ReduxReview:  Noel's songs were definitely meant for the clubs. They had a freestyle grooviness that made them perfect for shakin' yer thang on the floor. He was also a handsome young guy, which certainly helped him in the gay clubs. His tracks were really about the beat and production. Yes, the melodies and lyrics helped, but it was all about getting butts on the dance floor. It certainly wasn't about his voice. The poor guy could barely carry a tune at the time. I'm sure he got better over the years, but on this first LP you could totally tell it was amateur hour. "Silent Morning" was his best moment. His other tracks, including this one, were basically more of the same, just not as good. "Like a Child" grooves along fine and I can hear how it got people excited in the clubs, but as a pop song it was not very hooky or memorable.

ReduxRating:  4/10

Trivia:  Double Shot!  1) After his trio of Dance hits, producer Tony Moran brought Noel into a dance/freestyle project he was heading up titled Concept of One. The project was basically being used to showcase Moran's production skills. He would write/co-write and produce tracks with several featuring guest vocalists. Moran would provide the vocals for the first single, 1989's "Dance with Me," which didn't get on the Dance chart, but did hit #32 on the maxi-single sales chart. The following year he had Noel provide the vocals and co-write the song "The Question." Again, it failed to make the Dance chart but got to #24 for sales. Moran would finally finish a full album under the Concept of One name. Neither it or a third single, "So in Love" (with Brenda K. Starr on vocals) made any chart.  2) Noel would move over to Mercury Records and in 1993 he released his second album, the more pop-oriented Hearts on Fire. The title track served as the first single, but it went nowhere. It seems Mercury quickly lost interest in Noel and no other single was issued out. The album then came and went to little notice and he was dropped by the label. Noel continued to perform over the years and issued out a few singles along the way. In July of 2020, he was involved in a motorcycle accident. His injuries were quite severe, but it seems that he has been on the way to making a recovery.


Monday, April 19, 2021

"Nightime" by Pretty Poison

Song#:  3468
Date:  04/02/1988
Debut:  79
Peak:  36
Weeks:  12
Genre:  Dance-Pop

Pop Bits:  This band's first single for Virgin Records, "Catch Me (I'm Falling)," became a surprise hit getting to #8 Pop/#1 Dance and going gold. The trio and their label were caught a little off guard by the sudden success and it left them scrambling for a follow-up single and album. As April of '88 approached, their full-length debut album, Catch Me I'm Falling, was ready to go and this next single was released. It would do fine on the Dance chart getting to #13 while being a blip on the R&B chart at #83. Over at Pop, the song wasn't nearly successful as their previous hit, but it was able to crack the Top 40. In turn, the album would only manage to reach #104. Another single from the LP, "When I Look in Your Eyes," got to #10 Dance, but failed to make the Pop chart. Overall, the results were positive and Pretty Poison might have had more hits with a second album, but it seems the band didn't much care for being poked and prodded by a major label. Feeling that they couldn't do what they wanted, the band decided to leave the label and that ended the band's days on the Pop chart.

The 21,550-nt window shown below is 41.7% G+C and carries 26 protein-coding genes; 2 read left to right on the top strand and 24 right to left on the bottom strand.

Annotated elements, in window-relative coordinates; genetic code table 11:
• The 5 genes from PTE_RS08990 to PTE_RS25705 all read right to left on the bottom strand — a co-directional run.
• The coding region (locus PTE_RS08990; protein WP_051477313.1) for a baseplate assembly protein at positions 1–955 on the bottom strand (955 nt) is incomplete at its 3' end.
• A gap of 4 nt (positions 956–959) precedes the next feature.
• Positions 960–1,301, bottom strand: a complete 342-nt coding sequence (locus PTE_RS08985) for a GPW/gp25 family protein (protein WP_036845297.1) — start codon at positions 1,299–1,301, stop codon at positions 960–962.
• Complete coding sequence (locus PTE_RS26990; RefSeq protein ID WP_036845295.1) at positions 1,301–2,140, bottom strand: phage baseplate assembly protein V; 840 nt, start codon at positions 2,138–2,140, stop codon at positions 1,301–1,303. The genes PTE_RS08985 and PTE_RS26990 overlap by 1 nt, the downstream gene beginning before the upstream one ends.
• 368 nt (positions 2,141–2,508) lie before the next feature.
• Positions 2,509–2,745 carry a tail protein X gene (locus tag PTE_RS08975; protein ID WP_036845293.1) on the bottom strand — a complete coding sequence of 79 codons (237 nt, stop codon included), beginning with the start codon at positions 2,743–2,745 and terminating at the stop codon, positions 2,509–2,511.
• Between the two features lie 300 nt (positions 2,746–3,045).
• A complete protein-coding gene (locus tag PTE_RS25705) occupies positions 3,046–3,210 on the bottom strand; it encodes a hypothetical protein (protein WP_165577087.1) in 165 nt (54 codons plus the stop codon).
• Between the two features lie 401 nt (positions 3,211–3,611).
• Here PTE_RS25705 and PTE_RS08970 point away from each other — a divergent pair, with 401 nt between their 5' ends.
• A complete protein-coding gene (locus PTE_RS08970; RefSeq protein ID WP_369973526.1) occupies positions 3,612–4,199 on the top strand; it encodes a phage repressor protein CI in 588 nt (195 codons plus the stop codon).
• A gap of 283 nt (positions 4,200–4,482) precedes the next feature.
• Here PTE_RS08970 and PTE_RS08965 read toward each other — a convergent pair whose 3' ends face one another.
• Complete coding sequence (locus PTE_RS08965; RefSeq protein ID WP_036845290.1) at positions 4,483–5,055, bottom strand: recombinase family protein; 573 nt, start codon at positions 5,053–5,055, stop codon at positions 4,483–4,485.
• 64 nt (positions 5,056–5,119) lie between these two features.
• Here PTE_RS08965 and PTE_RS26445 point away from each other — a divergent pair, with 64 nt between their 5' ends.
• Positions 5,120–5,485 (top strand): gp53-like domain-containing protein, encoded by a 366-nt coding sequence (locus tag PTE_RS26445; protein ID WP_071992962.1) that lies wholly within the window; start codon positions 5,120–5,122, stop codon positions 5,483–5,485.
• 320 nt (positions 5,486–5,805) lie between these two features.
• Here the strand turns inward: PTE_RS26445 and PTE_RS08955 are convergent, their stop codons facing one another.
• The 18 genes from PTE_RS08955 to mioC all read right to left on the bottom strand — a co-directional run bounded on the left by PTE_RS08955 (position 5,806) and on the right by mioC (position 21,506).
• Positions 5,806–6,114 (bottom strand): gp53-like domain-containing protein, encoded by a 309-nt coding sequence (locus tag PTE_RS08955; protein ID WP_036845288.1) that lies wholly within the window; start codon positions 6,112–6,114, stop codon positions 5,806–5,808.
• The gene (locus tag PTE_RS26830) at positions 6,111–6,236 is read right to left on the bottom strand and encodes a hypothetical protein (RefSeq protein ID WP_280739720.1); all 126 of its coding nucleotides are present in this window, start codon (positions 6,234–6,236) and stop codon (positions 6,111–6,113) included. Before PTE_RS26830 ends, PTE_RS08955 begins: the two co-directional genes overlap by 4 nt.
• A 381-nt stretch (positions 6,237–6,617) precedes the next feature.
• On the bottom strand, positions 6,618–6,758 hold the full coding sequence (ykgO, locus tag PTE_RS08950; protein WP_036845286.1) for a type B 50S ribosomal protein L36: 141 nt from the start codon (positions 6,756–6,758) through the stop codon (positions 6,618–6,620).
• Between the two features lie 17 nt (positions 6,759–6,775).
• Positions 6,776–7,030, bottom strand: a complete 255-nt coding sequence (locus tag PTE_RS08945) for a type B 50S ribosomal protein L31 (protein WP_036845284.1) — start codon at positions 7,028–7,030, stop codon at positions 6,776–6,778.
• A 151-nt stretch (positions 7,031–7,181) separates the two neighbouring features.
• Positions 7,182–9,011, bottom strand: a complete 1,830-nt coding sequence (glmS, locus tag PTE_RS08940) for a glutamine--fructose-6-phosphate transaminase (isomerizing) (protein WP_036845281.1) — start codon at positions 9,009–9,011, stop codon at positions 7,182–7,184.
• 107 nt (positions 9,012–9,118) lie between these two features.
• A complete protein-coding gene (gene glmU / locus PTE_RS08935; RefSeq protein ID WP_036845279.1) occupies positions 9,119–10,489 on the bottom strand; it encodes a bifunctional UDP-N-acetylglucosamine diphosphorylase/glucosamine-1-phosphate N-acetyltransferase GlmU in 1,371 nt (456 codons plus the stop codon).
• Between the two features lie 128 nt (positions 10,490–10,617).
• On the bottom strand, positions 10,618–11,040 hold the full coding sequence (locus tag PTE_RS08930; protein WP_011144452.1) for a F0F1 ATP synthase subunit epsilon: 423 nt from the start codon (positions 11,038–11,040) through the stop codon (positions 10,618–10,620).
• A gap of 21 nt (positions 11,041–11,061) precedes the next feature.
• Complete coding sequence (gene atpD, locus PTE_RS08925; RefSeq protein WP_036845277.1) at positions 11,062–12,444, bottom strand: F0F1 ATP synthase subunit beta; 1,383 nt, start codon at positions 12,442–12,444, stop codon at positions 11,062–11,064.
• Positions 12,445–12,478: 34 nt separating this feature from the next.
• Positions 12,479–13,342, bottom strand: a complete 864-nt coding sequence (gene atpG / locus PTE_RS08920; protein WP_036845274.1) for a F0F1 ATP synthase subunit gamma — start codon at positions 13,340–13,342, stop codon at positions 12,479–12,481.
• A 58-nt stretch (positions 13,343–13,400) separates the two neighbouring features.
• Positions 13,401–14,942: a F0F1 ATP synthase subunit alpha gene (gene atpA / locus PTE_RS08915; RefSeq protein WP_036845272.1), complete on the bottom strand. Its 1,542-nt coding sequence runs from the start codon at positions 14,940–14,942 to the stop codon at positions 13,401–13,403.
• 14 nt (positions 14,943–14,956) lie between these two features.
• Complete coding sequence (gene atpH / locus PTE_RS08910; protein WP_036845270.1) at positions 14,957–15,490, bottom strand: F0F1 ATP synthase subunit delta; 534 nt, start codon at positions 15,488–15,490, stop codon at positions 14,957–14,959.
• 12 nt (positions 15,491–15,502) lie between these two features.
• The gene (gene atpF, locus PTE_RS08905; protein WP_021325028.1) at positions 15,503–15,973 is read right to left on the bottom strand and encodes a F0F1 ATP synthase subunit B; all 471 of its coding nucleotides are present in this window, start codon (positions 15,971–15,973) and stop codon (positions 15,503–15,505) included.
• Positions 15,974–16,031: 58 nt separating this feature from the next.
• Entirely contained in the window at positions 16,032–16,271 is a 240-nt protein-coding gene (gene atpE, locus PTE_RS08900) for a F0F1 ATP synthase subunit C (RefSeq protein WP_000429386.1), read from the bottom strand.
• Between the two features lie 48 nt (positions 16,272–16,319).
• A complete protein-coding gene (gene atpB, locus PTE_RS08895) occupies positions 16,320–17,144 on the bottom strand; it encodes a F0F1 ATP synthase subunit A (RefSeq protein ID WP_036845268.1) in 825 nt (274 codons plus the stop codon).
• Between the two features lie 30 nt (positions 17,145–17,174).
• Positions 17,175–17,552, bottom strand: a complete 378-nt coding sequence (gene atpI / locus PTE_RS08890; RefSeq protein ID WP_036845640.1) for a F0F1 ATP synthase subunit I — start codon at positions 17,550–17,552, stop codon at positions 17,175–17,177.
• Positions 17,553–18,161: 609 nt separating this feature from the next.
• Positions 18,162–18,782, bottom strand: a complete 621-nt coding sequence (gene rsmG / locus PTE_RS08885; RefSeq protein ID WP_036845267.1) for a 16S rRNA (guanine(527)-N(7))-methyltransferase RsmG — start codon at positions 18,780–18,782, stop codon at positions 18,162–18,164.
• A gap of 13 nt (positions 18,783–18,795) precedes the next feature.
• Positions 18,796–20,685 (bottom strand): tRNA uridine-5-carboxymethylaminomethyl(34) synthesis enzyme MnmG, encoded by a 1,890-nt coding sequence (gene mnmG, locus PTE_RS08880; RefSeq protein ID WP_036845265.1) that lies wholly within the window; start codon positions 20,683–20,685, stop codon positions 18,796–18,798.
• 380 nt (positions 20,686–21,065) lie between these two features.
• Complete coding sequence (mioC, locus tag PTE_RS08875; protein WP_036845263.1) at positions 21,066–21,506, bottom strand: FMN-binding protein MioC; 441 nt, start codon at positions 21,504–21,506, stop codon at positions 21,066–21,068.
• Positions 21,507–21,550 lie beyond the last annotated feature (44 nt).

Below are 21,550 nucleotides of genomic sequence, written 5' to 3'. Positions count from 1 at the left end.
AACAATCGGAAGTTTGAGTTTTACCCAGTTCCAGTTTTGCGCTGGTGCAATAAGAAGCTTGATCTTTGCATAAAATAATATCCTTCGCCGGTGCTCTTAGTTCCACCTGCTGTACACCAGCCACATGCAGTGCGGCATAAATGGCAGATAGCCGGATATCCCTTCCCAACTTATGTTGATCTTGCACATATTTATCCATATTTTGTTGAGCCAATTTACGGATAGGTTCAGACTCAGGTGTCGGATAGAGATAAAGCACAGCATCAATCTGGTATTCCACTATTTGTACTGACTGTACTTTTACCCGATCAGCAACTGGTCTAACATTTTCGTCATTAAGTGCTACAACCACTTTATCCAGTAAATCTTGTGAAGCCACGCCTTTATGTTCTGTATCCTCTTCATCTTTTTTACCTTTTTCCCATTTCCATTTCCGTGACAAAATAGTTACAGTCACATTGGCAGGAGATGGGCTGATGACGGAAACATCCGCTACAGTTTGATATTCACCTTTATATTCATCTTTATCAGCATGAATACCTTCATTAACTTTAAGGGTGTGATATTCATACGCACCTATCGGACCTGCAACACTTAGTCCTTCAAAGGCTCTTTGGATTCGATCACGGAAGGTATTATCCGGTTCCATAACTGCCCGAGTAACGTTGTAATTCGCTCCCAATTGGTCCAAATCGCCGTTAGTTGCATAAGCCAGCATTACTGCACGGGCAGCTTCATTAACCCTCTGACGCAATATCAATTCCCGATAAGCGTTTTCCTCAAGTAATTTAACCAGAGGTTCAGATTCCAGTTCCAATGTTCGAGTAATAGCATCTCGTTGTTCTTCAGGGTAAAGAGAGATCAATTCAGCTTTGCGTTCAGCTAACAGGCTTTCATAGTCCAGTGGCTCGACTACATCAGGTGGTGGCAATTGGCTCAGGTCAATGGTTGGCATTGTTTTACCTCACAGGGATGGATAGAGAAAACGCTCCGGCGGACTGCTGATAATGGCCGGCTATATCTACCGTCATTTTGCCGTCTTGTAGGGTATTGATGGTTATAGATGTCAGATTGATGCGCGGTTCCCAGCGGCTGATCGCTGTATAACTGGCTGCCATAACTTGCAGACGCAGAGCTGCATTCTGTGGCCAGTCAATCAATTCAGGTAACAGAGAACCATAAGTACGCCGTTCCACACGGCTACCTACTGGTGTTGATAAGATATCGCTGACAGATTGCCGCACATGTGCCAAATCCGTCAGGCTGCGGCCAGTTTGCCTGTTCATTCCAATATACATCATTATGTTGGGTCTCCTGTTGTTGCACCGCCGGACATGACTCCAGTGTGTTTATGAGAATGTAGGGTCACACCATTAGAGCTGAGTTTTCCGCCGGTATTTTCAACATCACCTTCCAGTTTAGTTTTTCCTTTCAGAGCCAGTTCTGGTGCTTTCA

ReduxReview:  While this song was definitely not as hooky or immediately alluring as "Catch Me (I'm Falling)," it wasn't a bad follow-up. Jade Starling sounded terrific once again and the new production gave the song a more modern, professional feel over the original (see below), which was more like a new wave dance track. It wasn't destined for the Top 10, but a #36 showing was appropriate..

ReduxRating:  5/10

Trivia:  Double Shot!  1) This is actually a remake of a song the band originally recorded and released in 1984. Back when they were a struggling band in Philadelphia, they recorded and released a few indie singles. The last of those before they signed with Virgin was "Nightime." It did well in the Philly clubs and it started to spread from there. It ended up getting enough attention to reach #14 on the Dance chart as well as #82 at R&B. When it came time to quickly get out a debut album, they decided to re-record the song. A remix would then be pushed out as the second single from the LP. The new version cracked the Pop Top 40 and got one notch higher on the Dance chart than the original.  2) After leaving Virgin, it seems the band decided to return to their indie roots. They would release a single in 1992, but it failed to do anything. Two members of the group, Jade Starling and Whey Cool, then chose to form a rock-oriented duo called Sex in Violets. They recorded an album titled Deflowered in 1995. After that, they picked back up with Pretty Poison and released the single "Let Freedom Ring" in 1997. It made the Dance chart at #33. It was followed in 1998 by "Catch Me (I'm Falling) '98" (#43 Dance) along with their second album titled Euphoria. Lead singer Jade Starling would later do some solo work and was able to get a few singles on the Club Play chart including the 2019 #3 "Fired Up."